An Afghan fixer in Sweden
Naqeebulla Sherzad is an Afghan fixer. He worked with Ajmal Naskhbandi, the fixer beheaded by the Taliban in 2007, and who inspired the formation of the Frontline Fixer’s Fund – 100% of funds raised are given to the families of fixers killed or injured while working with international media – After being told his name was on a Taliban "death list", Naqeebulla decided to leave Afghanistan. He finally wound up in Sweden where life has a different set of problems. He tells his story on the Committee to Protect Journalists site today,
Now I study the Swedish language and I’m trying to make my way back to journalism. I am not happy but I am safe. There are many things that make me unhappy. For example, losing my profession, which was dangerous, yes, but I wanted to improve and become a formal journalist. Leaving my family behind; they are still suffering because of my experience. And I am living alone in a different society, which sometimes makes me sick (Sweden can be dark and freezing cold).
There are some major problems too. I have not yet been issued an ID or a bank account, which are very necessary. I have applied for both, but the office that issue IDs refused to issue me one because I have no family members to certify that I am who I say I am. It is really hard to resettle in a new country, especially when you don’t speak the language and don’t come from a similar culture and traditions. I still have to find a part-time job to support my family.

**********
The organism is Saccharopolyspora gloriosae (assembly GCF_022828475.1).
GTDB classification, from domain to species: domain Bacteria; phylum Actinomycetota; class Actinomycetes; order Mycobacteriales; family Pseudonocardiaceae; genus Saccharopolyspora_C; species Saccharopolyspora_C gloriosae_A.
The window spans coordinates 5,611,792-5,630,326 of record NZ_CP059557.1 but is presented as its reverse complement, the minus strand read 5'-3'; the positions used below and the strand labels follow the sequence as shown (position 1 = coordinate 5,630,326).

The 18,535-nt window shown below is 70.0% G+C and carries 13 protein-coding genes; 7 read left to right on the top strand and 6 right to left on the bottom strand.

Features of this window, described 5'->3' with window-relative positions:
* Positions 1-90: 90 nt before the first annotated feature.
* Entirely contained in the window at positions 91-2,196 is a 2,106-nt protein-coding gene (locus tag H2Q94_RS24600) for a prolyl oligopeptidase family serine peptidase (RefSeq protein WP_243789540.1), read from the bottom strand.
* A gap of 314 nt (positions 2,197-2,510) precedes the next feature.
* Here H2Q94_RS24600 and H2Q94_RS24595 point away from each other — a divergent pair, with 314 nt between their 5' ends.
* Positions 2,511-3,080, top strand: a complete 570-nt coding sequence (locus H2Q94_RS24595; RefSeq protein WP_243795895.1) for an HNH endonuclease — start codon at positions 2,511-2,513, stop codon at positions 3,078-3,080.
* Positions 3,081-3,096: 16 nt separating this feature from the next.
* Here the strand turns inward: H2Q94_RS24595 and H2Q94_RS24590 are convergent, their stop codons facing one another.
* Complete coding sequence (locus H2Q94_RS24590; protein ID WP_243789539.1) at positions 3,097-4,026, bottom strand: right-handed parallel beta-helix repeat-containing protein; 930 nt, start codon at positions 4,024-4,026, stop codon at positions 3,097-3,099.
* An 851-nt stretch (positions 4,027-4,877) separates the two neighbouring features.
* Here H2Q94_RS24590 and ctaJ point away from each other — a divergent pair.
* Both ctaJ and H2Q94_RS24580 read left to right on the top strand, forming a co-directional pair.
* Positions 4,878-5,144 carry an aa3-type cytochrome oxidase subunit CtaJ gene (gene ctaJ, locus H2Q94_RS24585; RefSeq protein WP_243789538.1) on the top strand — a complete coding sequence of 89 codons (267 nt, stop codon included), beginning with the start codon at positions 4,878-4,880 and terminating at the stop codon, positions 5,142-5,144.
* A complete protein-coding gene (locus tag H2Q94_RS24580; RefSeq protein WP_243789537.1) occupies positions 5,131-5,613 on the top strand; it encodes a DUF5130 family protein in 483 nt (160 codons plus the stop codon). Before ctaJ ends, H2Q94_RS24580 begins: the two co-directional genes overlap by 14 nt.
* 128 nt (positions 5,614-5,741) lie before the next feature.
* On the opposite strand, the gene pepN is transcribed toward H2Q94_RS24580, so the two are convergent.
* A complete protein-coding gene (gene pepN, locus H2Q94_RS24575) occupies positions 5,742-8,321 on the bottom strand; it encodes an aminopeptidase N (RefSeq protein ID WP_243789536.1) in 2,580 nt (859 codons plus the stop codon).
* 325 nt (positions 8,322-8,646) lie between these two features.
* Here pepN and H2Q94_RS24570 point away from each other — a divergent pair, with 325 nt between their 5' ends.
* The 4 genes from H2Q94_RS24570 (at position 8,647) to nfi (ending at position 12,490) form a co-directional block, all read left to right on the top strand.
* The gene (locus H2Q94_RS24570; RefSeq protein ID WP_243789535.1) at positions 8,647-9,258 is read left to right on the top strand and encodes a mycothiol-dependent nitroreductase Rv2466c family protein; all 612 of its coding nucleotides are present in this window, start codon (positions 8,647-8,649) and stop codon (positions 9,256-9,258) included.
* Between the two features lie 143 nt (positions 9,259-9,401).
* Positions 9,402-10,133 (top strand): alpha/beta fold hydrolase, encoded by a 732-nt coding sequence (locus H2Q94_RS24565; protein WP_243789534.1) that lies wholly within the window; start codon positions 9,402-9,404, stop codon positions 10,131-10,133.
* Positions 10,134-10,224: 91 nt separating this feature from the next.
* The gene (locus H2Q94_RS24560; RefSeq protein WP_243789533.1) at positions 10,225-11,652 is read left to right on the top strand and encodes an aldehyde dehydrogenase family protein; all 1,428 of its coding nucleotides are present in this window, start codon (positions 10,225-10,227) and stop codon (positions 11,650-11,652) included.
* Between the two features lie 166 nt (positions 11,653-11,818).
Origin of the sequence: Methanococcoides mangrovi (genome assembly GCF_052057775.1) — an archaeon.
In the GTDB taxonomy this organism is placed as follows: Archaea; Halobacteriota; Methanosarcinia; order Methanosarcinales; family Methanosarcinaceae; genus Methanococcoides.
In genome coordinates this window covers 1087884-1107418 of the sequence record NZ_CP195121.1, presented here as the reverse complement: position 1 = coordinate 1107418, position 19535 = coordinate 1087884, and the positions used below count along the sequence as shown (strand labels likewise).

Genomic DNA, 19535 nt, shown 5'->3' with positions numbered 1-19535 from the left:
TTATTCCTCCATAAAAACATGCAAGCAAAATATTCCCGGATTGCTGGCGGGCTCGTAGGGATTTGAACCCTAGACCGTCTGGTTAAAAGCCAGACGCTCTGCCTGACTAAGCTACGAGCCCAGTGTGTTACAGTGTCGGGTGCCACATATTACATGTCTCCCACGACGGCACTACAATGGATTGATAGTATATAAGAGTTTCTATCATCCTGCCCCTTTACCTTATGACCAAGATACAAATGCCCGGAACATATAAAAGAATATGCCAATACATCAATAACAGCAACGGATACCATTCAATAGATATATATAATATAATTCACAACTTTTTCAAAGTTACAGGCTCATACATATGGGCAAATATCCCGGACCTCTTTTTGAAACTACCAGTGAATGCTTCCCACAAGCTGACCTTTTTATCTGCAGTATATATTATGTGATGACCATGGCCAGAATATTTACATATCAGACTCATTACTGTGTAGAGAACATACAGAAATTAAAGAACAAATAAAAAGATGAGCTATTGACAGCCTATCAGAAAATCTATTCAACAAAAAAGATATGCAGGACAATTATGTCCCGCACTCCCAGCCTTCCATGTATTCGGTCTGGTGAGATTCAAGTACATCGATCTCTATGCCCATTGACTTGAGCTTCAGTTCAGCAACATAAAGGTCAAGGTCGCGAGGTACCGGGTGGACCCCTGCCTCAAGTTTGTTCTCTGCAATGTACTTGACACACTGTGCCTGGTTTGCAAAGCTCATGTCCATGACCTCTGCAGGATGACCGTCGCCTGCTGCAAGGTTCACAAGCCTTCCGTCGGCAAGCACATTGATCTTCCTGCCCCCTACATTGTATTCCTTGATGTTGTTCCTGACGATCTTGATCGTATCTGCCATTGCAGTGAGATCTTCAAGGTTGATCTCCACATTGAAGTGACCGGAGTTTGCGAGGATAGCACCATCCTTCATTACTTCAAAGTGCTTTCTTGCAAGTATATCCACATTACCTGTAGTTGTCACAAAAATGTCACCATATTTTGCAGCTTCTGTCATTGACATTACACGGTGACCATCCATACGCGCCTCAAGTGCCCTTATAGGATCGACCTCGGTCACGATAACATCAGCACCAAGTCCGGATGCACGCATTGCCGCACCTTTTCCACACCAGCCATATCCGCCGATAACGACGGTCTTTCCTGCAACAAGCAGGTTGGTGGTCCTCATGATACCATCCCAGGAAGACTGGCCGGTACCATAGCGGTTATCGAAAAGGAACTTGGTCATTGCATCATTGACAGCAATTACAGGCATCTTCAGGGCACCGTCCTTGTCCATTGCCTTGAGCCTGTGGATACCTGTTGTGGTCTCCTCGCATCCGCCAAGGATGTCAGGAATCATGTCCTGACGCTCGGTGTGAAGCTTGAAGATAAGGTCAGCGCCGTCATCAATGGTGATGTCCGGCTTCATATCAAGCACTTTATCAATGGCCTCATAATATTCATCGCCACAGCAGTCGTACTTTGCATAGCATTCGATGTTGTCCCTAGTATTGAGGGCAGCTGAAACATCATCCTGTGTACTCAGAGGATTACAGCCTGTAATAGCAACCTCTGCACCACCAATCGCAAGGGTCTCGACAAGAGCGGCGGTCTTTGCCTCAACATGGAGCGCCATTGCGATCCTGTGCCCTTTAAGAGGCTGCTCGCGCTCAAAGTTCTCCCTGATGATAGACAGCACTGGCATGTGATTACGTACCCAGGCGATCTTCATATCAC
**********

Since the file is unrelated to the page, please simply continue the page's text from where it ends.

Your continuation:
For me, it is now impossible to return to my home country, since a documentary about Ajmal’s murder has been shown around the world (Fixer: The Taking of Ajmal Naqshbandi)–I know they would find me and kill me. Because I am safe here, I will go through all these difficulties in exile and settle in at some point. But the loss of my friend and being lonely and worrying about my family’s security makes me depressed. link
You can donate to the Frontline Club Fixer’s Fund through our the Frontline Club Charity Giving account.